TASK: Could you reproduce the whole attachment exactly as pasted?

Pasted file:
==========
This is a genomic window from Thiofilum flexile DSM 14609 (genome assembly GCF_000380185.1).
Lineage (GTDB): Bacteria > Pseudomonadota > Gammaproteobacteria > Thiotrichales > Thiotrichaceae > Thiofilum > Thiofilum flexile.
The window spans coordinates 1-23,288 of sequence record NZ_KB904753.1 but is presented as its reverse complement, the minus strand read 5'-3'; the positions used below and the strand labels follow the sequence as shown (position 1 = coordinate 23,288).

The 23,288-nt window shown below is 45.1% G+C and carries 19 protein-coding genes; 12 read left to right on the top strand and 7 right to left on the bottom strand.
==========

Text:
This is a genomic window from Thiofilum flexile DSM 14609 (genome assembly GCF_000380185.1).
Lineage (GTDB): Bacteria > Pseudomonadota > Gammaproteobacteria > Thiotrichales > Thiotrichaceae > Thiofilum > Thiofilum flexile.
The window spans coordinates 1-23,288 of sequence record NZ_KB904753.1 but is presented as its reverse complement, the minus strand read 5'-3'; the positions used below and the strand labels follow the sequence as shown (position 1 = coordinate 23,288).

The 23,288-nt window shown below is 45.1% G+C and carries 19 protein-coding genes; 12 read left to right on the top strand and 7 right to left on the bottom strand.